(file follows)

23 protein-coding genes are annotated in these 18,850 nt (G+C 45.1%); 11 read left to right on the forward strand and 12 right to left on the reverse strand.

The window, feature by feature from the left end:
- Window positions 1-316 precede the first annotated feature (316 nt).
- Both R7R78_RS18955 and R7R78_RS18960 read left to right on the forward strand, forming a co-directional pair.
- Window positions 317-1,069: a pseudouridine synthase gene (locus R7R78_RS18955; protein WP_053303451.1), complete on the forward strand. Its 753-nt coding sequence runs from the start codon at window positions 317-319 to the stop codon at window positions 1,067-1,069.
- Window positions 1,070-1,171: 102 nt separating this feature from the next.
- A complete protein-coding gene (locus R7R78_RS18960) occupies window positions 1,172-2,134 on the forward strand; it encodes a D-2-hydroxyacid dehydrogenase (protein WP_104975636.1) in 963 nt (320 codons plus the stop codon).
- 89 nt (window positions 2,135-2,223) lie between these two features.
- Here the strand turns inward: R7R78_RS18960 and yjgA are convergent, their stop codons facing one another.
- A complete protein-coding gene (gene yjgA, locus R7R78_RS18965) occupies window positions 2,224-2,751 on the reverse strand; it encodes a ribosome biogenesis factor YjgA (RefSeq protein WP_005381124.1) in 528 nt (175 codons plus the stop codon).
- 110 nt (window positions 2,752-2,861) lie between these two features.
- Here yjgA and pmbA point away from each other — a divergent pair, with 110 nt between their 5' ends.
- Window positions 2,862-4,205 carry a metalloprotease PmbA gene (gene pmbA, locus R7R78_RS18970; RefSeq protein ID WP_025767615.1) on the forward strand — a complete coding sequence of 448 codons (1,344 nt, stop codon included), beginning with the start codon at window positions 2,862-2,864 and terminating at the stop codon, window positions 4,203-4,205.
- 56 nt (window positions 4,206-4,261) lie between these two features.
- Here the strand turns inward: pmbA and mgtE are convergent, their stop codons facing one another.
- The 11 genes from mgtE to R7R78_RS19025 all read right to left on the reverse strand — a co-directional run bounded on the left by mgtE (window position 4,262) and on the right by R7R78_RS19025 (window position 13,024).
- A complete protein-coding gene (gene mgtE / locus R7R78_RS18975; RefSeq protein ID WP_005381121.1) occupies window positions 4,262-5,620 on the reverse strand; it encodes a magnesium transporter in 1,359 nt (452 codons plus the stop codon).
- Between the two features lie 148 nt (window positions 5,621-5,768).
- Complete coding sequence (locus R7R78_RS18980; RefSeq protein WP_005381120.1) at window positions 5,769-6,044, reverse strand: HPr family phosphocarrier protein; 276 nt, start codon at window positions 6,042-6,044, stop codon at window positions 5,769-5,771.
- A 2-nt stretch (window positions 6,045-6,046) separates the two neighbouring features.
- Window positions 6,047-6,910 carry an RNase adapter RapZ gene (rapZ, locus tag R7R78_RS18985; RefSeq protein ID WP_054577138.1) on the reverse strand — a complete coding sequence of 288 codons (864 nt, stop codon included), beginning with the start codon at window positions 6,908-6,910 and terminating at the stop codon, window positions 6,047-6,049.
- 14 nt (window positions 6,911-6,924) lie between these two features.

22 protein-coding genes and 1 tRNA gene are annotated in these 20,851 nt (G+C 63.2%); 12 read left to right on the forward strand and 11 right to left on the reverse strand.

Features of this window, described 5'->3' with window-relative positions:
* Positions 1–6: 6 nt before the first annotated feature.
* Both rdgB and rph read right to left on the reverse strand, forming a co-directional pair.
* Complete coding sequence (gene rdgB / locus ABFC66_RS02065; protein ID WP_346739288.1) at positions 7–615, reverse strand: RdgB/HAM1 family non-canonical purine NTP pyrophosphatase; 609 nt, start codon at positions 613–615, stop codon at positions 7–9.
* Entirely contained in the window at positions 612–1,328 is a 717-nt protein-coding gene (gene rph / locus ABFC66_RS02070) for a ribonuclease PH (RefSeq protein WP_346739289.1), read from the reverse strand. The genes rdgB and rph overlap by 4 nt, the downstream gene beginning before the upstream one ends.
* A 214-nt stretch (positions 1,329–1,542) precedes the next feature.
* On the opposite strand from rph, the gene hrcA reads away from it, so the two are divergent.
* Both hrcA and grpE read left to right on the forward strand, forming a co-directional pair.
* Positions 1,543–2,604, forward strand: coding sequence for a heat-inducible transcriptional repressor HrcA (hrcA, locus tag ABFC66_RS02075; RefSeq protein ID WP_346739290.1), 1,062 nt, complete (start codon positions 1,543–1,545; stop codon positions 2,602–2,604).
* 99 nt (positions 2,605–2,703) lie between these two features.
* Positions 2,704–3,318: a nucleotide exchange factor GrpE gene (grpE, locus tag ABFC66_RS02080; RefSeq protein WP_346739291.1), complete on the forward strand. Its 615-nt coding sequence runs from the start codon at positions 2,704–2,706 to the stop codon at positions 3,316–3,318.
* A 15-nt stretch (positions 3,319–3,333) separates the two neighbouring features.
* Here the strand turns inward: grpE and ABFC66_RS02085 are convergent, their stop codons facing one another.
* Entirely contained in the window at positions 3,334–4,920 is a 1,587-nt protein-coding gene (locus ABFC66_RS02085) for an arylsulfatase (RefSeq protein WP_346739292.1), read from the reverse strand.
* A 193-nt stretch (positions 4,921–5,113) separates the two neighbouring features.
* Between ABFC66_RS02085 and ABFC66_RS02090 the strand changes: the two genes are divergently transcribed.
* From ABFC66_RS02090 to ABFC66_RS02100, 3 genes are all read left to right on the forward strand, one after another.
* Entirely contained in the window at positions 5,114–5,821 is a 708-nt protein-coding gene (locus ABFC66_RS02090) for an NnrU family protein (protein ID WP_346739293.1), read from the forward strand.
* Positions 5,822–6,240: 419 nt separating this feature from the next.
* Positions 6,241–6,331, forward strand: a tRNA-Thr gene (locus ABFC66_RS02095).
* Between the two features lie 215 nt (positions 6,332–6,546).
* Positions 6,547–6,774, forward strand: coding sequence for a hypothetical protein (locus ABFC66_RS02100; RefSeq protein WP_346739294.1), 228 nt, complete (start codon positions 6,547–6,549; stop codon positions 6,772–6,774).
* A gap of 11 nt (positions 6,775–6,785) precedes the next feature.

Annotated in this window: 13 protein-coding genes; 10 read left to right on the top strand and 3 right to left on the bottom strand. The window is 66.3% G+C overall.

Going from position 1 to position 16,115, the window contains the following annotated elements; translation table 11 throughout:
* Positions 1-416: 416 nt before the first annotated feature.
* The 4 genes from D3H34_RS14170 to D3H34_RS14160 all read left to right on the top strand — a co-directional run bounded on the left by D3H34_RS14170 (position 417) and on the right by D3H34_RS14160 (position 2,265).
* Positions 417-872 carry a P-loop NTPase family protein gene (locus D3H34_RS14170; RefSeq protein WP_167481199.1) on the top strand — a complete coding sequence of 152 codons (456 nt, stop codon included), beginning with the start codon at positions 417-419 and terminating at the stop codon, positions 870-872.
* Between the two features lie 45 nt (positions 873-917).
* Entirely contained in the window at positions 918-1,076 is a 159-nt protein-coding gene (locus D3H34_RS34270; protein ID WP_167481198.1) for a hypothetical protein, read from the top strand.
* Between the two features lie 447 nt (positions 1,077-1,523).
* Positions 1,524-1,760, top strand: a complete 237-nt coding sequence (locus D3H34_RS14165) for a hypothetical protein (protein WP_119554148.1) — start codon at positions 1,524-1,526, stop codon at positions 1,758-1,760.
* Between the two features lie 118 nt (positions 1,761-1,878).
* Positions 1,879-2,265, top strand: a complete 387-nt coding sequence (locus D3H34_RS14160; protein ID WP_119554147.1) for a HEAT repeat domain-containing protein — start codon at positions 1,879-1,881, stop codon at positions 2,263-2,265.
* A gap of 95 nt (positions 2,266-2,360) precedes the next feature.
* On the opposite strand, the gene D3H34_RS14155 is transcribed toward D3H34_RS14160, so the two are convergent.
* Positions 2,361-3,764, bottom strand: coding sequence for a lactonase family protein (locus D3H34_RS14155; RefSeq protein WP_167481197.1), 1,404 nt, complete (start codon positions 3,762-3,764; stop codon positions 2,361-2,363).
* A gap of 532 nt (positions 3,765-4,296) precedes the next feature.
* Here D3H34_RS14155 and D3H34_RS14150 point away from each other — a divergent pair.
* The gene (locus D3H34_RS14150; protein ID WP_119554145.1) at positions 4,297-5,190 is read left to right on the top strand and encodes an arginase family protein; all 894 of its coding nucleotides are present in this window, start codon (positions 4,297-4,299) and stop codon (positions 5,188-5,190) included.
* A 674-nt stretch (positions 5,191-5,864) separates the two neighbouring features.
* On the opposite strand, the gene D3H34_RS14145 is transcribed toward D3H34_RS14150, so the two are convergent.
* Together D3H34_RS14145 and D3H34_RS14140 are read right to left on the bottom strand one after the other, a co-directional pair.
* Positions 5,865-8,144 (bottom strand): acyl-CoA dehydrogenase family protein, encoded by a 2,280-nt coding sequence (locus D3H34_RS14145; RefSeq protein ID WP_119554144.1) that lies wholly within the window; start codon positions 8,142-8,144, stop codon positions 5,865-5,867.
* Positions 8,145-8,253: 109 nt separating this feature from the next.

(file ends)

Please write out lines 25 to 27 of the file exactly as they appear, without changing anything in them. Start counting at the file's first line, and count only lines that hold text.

* Positions 1–6: 6 nt before the first annotated feature.
* Both rdgB and rph read right to left on the reverse strand, forming a co-directional pair.
* Complete coding sequence (gene rdgB / locus ABFC66_RS02065; protein ID WP_346739288.1) at positions 7–615, reverse strand: RdgB/HAM1 family non-canonical purine NTP pyrophosphatase; 609 nt, start codon at positions 613–615, stop codon at positions 7–9.